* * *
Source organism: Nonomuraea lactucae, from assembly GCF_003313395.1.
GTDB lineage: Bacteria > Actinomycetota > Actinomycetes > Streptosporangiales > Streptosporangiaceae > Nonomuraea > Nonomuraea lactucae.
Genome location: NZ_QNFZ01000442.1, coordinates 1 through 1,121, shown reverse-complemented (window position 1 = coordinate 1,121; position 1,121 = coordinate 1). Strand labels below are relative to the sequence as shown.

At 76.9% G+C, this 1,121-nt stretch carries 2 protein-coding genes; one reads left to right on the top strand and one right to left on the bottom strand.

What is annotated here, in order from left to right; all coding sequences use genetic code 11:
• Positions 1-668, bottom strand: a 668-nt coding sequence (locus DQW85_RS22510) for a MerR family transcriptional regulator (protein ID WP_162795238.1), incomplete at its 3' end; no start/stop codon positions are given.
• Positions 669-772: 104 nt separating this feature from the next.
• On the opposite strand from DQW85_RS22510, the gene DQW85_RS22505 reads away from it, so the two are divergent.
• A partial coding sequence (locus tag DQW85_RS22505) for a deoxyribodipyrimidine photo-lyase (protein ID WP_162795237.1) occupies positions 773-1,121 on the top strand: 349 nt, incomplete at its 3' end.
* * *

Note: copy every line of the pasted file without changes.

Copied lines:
Source organism: Nonomuraea lactucae, from assembly GCF_003313395.1.
GTDB lineage: Bacteria > Actinomycetota > Actinomycetes > Streptosporangiales > Streptosporangiaceae > Nonomuraea > Nonomuraea lactucae.
Genome location: NZ_QNFZ01000442.1, coordinates 1 through 1,121, shown reverse-complemented (window position 1 = coordinate 1,121; position 1,121 = coordinate 1). Strand labels below are relative to the sequence as shown.

At 76.9% G+C, this 1,121-nt stretch carries 2 protein-coding genes; one reads left to right on the top strand and one right to left on the bottom strand.

What is annotated here, in order from left to right; all coding sequences use genetic code 11:
• Positions 1-668, bottom strand: a 668-nt coding sequence (locus DQW85_RS22510) for a MerR family transcriptional regulator (protein ID WP_162795238.1), incomplete at its 3' end; no start/stop codon positions are given.
• Positions 669-772: 104 nt separating this feature from the next.
• On the opposite strand from DQW85_RS22510, the gene DQW85_RS22505 reads away from it, so the two are divergent.
• A partial coding sequence (locus tag DQW85_RS22505) for a deoxyribodipyrimidine photo-lyase (protein ID WP_162795237.1) occupies positions 773-1,121 on the top strand: 349 nt, incomplete at its 3' end.